Police wait for Cuban migrants after landing on Key West beach


A group of Cuban migrants landed in Key West on Sunday morning, where they were greeted by police.

It’s a sight that has become familiar in the Florida Keys, as the number of people willing to make the dangerous journey from Cuba to South Florida has increased dramatically. Experts say this is due to deteriorating economic and political conditions within the island nation, including a worsening COVID-19 situation.

This arrival was filmed by a Key West man who stumbled upon the scene near Smathers Beach on South Roosevelt Boulevard, across from the Key West International Airport.

There were 17 people who made it to Key West on a migrant ship commonly known as a chug, WLRN reported. They will probably be sent back to Cuba by the coast guard.

Warren Leamard, of Key West, posted the video he made to Facebook, where it was shared widely.

Video shows the group encountered by police, who helped pull each person over the dike, at sunrise.

Leamard, owner of Destination Catering and Events, was working early Sunday. He was returning from the food delivery at around 7:20 a.m. when he spotted a police car on the sidewalk of South Roosevelt.

Then he saw a line of people wading through the ocean on their way to land.

“That’s when I got out of my vehicle and realized that was what was happening,” Leamard said. “I saw people with floats and backpacks and things. It really struck me, being an immigrant from Jamaica. I really understood what these people went through to come here.

In the video, Leamard points out that the ship used by the migrants is floating in the distance.

Leamard examined the reasons why Cubans take great risks crossing the Strait of Florida in an attempt to reach the United States.

chugcbp.jpg
On October 7, 2021, 13 Cuban migrants made landfall on an artisanal wooden boat in the Florida Keys. American border patrol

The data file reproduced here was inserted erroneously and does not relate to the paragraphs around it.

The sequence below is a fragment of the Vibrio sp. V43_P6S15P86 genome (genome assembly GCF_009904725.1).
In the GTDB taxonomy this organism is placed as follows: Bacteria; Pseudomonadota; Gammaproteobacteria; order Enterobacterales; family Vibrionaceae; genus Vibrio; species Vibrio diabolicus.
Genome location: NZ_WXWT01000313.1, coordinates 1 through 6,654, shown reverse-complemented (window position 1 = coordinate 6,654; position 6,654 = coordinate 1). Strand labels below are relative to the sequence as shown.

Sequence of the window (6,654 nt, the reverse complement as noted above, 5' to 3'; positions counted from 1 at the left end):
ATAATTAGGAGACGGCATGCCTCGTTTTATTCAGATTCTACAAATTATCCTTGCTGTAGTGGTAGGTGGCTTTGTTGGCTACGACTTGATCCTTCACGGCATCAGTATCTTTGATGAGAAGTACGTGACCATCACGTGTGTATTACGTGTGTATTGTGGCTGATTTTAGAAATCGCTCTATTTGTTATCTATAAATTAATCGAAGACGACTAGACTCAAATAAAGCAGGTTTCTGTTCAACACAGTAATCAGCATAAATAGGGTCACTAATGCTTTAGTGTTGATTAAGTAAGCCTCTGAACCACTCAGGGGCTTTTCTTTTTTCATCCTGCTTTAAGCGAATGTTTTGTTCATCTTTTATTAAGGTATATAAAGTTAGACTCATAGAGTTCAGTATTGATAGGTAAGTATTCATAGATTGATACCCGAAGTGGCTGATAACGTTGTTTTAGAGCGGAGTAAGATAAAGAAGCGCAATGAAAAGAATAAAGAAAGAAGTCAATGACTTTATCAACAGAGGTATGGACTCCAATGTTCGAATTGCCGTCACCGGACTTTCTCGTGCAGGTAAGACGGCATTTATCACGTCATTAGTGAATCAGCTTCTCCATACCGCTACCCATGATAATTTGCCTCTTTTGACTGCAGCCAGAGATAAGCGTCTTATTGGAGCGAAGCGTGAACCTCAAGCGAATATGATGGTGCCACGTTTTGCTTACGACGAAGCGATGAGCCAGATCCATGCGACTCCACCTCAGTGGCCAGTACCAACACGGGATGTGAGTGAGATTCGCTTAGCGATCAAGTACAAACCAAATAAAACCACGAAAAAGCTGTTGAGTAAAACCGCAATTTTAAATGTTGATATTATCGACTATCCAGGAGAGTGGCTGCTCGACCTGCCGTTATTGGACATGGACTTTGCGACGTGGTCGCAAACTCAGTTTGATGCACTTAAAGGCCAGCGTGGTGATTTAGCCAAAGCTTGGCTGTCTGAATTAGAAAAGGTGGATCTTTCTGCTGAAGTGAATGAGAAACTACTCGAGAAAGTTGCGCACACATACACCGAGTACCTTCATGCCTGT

“To fall on this body of water I’m not sure where the current is going to take you and to come just on a hope and a prayer,” Leamard said. “You can tell they are really going through hardships and coming here to make a better life for themselves. It’s just my personal belief.

Leamard, 54, arrived in the United States in 1985.

“I went through the immigration process,” he said. “The whole process: work permit, green card, citizenship,” he said. “I started out as a cleaner and dishwasher. Now I own my own restaurant business. America has so much to give. I’m very grateful.”

Sea migration from Cuba has increased this year, with the Coast Guard reporting a week ago that their crews arrested 838 people during the exercise they use, which runs from October to October.

In 2020, the number was 49.

The 17 people who arrived in Key West on Sunday were treated to breakfast, brought by the wife of a police officer, according to WLRN.

On Thursday, 13 Cuban migrants landed in Big Pine Key in the Lower Keys on a homemade wooden boat, the border patrol said. They were placed in federal custody.

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A crew from Coast Guard Miami Air Force Base HC-144 Ocean Sentry spotted a ship approximately 54 miles southwest of the Marquesas Keys on September 26, 2021. Nine Cubans were transferred to Cuban authorities on October 1. US Coast Guard

On September 26, the coast guard rescued nine Cubans who were spotted on a “rustic ship” about 54 miles southwest of the Marquesas Keys, the agency reported. The group was returned to Cuba on October 1.

Sea migration from Cuba to South Florida had declined in the years after then-President Barack Obama ended the decades-old “wet feet, dry feet” policy in early 2017 .

This policy allowed those who set foot on American soil to stay in the country and apply for permanent residence after one year. Those captured at sea were returned.

Those captured at sea were returned to Cuba. Now, all Cubans who attempt to enter the United States without a visa are deported.

This story was originally published 10 October 2021 13:27.

Gwen Filosa covers Key West and the Lower Florida Keys for FLKeysNews.com and the Miami Herald and lives in Key West. She was on staff at the New Orleans Times-Picayune who, in 2005, won two Pulitzer Prizes for coverage of Hurricane Katrina. She graduated from Indiana University.



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